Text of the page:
The perennial promise of successful earthquake prediction captures the imagination of a public hungry for certainty in an uncertain world. Yet, given the lack of any reliable method of predicting earthquakes [e.g., Geller, 1997; Kagan and Jackson, 1996; Evans, 1997], seismologists regularly have to explain news stories of a supposedly successful earthquake prediction when it is far from clear just how successful that prediction actually was. When journalists and public relations offices report the latest ‘great discovery’ regarding the prediction of earthquakes, seismologists are left with the much less glamorous task of explaining to the public the gap between the claimed success and the sober reality that there is no scientifically proven method of predicting earthquakes.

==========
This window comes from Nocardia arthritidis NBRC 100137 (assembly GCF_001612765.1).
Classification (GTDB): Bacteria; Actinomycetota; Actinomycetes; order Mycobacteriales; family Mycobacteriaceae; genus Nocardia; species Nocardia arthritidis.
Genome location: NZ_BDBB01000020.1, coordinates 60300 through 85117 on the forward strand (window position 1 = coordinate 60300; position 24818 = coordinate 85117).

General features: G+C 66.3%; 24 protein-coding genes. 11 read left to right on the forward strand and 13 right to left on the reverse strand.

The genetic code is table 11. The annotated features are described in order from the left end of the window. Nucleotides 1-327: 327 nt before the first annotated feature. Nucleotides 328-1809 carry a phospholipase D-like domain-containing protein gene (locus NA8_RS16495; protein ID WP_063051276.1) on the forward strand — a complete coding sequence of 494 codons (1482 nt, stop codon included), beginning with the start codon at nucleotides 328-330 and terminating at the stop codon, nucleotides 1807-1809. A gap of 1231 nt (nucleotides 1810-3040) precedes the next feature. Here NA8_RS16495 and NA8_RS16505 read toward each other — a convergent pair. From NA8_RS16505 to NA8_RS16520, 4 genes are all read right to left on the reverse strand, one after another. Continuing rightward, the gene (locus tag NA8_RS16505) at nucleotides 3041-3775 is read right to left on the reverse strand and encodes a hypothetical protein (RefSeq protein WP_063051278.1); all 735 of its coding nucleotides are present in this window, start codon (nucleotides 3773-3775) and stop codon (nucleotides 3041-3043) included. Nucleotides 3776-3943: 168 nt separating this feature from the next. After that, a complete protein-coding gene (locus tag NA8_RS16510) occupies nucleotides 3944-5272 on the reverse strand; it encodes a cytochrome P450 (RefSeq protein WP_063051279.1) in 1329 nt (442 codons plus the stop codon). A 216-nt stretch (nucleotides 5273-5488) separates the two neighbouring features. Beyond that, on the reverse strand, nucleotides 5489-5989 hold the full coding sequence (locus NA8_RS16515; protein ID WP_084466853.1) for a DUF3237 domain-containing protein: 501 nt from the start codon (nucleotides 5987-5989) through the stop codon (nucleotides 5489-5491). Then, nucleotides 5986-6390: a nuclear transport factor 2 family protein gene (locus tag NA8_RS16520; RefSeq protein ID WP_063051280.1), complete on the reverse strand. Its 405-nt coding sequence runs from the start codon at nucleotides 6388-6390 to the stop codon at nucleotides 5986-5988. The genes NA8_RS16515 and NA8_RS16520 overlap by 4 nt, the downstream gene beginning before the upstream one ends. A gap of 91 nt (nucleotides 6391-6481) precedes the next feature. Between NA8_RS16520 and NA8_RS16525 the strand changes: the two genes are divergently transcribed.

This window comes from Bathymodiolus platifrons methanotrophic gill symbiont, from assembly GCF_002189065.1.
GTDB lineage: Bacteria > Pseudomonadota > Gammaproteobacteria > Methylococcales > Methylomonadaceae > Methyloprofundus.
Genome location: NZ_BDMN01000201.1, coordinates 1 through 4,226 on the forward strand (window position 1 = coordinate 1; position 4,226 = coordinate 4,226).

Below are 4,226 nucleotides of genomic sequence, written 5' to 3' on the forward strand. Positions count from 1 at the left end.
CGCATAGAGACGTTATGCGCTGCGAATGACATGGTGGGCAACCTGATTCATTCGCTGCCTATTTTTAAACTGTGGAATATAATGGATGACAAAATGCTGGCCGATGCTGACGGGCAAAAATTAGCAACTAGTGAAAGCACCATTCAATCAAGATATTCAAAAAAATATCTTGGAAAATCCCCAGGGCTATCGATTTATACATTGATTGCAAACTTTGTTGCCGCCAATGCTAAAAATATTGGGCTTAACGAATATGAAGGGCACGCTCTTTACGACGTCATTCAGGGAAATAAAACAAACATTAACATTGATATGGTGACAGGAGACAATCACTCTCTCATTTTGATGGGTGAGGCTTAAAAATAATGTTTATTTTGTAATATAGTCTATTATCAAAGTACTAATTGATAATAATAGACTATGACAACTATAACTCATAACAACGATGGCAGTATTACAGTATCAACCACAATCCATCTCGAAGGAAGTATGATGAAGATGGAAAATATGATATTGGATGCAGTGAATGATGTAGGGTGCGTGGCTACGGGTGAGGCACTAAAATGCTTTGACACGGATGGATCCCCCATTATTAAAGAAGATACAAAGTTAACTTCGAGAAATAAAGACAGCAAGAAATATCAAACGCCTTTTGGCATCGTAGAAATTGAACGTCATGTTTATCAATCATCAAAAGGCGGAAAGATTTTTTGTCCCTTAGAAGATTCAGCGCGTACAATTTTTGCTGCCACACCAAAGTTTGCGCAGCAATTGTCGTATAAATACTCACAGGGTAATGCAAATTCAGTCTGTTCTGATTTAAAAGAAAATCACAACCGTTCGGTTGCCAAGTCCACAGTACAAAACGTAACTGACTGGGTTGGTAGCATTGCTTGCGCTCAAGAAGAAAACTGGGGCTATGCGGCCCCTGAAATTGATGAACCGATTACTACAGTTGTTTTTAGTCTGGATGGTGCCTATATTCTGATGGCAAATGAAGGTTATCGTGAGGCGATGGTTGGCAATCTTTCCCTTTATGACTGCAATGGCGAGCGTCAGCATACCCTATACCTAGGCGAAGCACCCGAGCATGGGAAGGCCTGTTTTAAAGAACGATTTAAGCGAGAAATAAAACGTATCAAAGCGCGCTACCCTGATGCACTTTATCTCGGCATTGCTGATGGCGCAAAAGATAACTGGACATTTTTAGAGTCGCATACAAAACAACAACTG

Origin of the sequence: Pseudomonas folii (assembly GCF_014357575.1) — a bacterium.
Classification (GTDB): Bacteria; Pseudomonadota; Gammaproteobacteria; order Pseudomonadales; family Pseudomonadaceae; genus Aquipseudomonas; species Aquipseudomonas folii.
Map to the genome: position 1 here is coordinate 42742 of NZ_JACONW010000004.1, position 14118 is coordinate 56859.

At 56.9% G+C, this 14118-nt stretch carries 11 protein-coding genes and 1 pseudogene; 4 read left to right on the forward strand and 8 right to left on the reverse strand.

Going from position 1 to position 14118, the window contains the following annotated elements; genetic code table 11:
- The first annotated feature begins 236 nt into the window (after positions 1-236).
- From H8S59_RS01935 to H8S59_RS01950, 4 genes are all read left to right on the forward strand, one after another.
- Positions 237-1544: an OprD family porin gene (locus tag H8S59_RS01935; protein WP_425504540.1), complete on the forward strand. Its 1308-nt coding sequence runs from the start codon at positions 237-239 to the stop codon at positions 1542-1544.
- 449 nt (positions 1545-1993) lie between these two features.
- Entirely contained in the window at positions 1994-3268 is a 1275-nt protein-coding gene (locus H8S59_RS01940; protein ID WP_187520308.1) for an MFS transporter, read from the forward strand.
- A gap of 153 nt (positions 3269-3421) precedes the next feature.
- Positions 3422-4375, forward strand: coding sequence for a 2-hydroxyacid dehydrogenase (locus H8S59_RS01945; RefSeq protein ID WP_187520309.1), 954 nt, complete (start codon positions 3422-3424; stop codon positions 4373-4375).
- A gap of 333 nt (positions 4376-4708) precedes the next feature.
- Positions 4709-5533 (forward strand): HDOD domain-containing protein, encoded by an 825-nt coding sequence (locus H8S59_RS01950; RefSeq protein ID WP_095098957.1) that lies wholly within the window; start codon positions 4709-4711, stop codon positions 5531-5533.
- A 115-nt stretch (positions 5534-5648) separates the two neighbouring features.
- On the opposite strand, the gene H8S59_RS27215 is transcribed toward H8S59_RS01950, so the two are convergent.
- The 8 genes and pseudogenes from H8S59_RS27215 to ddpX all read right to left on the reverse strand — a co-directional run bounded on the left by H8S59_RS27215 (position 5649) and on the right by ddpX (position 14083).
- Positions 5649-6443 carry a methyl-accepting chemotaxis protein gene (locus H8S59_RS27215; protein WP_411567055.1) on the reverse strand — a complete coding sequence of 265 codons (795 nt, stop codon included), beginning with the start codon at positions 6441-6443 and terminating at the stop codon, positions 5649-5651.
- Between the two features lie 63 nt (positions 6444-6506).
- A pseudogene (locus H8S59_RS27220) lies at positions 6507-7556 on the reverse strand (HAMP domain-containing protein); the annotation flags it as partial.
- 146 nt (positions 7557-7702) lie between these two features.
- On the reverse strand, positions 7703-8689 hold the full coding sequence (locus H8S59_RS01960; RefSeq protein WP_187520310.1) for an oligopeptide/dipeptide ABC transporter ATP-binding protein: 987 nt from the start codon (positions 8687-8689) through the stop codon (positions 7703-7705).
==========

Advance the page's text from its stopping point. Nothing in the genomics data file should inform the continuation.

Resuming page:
A striking example of this situation occurred when NASA posted a feature article on its Web site in 2004 in which an earthquake prediction project it funded was heralded as an “amazing success” (see Because this kind of hyperbole is a constant source of frustration for scientists at Weston Observatory (Boston College, Weston, Mass.), where seismologists try to accurately report the state of the art of research on earthquake prediction to the public, we decided to test just how amazing this particular success was.